I had expected all the good guys to be GOOD and all the bad guys to be BAD. But this isn’t what happens in the play at all. MacDuff is hardly a hero and Ross – I mean, what is going on there? He pops around just before Lady MacDuff gets killed and then there is that incredibly odd bit where he is chatting with MacDuff for ages before saying – oh, yeah, by the way, your wife and kids, all dead I’m afraid. Did I forget to mention that?

I think what I got out of Shakespeare was the complexity of his characters, even his 'and also' characters and the care and love he put into crafting them.

And the language, of course. The mental images the words paint – “Is this a dagger I see before me?” or “I’m in blood stepped so far” or “it is a tale told by an idiot, full of sound and fury, signifying nothing”.

I had no idea what I was getting myself into. People had said it was going to be a big moment – but I had no idea when I started to read this, my very first Shakespeare, just how important it would prove to be to me.
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Comments (showing 1-3 of 3) (3 new)

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message 1: by Helen (Helena/Nell) (last edited Sep 03, 2008 02:18PM) (new)

Helen (Helena/Nell) I loved this review. Macbeth wasn't my first Shakespeare -- that was A Midsummer Night's D.

However, I 'did' Shakespeare for O level English and Macbeth was the play. We were taken to see a performance at a theatre in Liverpool, and it was like music hall, not Shakespeare. The theatre backed onto the station, and at various points you could hear trains sounding sirens (or whatever trains sound) from the station, at the same time as synthetic smoke poured onto the stage (for the witches) very like the steam from a steam train. We giggled a lot, as you can imagine. The high point of giggling was where Macduff entered, with Macbeth's head on a pole. This made us fall about hysterically. It was great.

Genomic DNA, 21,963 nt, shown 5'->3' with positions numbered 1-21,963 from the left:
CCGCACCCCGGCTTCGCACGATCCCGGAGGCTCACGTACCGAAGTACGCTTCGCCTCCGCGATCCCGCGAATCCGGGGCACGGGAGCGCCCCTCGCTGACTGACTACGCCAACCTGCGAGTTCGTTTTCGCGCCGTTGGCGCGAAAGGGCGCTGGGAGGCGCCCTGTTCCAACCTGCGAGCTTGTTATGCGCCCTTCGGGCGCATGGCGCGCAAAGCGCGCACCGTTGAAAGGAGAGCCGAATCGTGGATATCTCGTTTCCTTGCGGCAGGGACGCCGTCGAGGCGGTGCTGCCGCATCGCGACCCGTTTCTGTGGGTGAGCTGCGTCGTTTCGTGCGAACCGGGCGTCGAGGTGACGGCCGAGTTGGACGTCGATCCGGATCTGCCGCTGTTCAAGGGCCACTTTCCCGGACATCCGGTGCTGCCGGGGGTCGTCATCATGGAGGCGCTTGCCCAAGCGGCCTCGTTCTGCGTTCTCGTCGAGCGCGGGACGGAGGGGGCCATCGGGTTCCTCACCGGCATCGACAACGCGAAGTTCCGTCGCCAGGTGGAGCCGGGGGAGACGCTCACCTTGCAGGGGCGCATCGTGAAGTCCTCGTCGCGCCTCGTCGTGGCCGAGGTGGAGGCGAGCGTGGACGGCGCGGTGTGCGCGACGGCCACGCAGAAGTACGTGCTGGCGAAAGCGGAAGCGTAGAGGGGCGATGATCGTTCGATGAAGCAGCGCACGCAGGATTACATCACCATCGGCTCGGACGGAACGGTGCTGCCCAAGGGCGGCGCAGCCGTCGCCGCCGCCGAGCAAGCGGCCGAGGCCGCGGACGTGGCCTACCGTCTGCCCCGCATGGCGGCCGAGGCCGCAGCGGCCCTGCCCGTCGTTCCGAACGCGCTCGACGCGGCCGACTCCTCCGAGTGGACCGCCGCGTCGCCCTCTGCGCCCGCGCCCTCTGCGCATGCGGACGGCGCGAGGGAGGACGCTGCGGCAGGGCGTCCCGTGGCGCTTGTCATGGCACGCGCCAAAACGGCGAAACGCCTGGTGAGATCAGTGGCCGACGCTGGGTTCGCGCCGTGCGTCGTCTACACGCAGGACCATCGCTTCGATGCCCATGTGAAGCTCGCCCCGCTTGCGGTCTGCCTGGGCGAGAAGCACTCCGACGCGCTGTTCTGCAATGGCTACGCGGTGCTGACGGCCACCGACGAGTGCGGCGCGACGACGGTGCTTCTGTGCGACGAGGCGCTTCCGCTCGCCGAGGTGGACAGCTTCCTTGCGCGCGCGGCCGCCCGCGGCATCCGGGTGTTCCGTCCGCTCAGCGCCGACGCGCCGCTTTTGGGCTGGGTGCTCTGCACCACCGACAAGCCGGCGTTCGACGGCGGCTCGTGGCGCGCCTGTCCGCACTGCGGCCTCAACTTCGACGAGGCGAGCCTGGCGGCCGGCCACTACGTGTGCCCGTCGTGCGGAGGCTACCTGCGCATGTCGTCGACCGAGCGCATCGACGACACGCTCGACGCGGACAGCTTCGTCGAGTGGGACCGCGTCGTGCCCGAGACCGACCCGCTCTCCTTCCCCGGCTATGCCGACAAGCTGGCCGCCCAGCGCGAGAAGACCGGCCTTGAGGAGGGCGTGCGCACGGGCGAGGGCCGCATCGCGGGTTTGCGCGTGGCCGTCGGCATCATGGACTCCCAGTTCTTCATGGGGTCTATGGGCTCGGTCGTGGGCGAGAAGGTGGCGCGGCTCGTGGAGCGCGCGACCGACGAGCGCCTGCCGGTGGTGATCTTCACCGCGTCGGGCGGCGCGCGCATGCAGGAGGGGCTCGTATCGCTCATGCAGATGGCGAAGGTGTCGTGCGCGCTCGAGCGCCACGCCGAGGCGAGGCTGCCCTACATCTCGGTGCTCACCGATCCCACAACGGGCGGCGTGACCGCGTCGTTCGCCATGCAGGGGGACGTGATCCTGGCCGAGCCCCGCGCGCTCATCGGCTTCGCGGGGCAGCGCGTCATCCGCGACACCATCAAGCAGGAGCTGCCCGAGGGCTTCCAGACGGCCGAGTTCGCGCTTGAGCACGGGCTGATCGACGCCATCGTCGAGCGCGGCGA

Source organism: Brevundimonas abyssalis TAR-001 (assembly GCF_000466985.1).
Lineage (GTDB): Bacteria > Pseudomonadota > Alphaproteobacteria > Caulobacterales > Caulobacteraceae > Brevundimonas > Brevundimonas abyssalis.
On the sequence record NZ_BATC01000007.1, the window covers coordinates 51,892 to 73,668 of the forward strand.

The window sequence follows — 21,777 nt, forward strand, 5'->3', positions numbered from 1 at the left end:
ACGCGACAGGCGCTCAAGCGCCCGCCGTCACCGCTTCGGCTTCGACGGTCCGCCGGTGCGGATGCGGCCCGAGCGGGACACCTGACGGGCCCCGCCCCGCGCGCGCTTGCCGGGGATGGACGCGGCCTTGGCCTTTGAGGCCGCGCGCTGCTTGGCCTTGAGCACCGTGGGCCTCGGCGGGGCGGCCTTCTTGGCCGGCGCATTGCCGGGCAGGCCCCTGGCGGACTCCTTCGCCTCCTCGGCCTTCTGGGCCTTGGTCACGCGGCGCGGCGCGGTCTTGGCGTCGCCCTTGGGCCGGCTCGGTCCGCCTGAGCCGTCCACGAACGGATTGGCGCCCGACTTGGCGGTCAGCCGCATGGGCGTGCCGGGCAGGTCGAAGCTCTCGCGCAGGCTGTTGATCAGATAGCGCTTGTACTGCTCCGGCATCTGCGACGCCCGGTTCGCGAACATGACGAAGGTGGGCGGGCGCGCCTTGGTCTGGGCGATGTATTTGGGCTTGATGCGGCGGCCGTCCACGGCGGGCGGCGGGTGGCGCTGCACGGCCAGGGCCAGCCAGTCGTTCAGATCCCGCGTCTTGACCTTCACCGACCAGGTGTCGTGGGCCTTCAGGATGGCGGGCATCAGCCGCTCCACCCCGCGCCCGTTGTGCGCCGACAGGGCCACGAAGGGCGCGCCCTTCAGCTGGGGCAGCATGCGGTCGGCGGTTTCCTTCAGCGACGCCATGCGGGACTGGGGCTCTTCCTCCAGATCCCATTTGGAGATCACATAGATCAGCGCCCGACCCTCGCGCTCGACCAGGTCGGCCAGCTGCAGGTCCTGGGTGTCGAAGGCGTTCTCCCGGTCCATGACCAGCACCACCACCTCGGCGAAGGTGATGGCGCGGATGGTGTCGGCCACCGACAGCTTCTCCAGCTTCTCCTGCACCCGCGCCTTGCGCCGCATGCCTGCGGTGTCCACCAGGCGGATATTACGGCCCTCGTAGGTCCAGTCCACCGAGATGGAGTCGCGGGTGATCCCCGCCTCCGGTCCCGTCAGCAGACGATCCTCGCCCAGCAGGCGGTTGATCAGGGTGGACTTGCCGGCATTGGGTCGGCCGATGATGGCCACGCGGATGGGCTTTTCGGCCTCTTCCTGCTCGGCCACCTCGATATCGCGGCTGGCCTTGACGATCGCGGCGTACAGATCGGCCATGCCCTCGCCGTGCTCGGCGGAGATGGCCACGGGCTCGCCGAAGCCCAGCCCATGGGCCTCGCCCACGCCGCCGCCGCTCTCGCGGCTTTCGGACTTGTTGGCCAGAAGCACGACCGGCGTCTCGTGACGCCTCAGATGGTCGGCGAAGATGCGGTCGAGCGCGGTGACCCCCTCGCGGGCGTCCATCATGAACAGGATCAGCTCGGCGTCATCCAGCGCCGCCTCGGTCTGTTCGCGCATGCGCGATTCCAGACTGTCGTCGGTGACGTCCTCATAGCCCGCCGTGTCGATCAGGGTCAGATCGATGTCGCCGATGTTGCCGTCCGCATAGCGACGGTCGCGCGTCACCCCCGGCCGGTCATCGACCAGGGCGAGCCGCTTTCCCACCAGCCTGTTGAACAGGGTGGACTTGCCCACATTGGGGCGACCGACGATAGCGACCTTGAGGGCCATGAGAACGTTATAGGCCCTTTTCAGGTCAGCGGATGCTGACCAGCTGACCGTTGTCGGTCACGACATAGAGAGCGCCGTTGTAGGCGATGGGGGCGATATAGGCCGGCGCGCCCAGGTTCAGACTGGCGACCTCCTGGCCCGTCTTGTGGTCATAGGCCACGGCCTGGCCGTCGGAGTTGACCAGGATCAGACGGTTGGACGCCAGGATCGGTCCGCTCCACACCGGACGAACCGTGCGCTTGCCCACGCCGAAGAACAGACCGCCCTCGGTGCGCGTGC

We really enjoyed Macbeth. When I took the exam, I bet someone that I could get the quotation 'The Thane of Fife had a wife, where is she now?' into any essay. Needless to say I managed this...

H


message 2: by [deleted user] (new)

Some high schools in the US, including our local public school, include Shakespeare in the 9th grade curriculum. Part of me wonders if it might be too early.


Trevor If you can see them too, Jillian, I would really recommend it. Shakespeare gets treated with lots of reverence, and rightly so, I guess - I think he may well have been planted here on earth by a superior and alien race just to confuse things - but his plays were meant as 'plays', as entertainment and were meant to be watched. And if I was to give you any other advice it would be to read the plays you hear about all of the time, Lear, Twelfth Night, Othello, Hamlet, Julius Caesar, Much Ado - that sort of thing, rather than say Henry VIII.

M and Nell - sorry, somehow I missed responding and so this is belated - I'm surprised at how rude I can be at times. I once propped the girls up in front of a TV and played them various version of the Lady MacBeth speech from various adaptations - my favourite being the Judy Dench version where she is terrified by what she is doing and my least favourite being a BBC one where the Lady MacBeth actress is having sex with the spirits (which I guess adds new meaning to 'come ye spirits'). It was one of the very odd things I inflicted on them when they were growing up for which they may well need therapy later in life - ah well, what else is parenting for?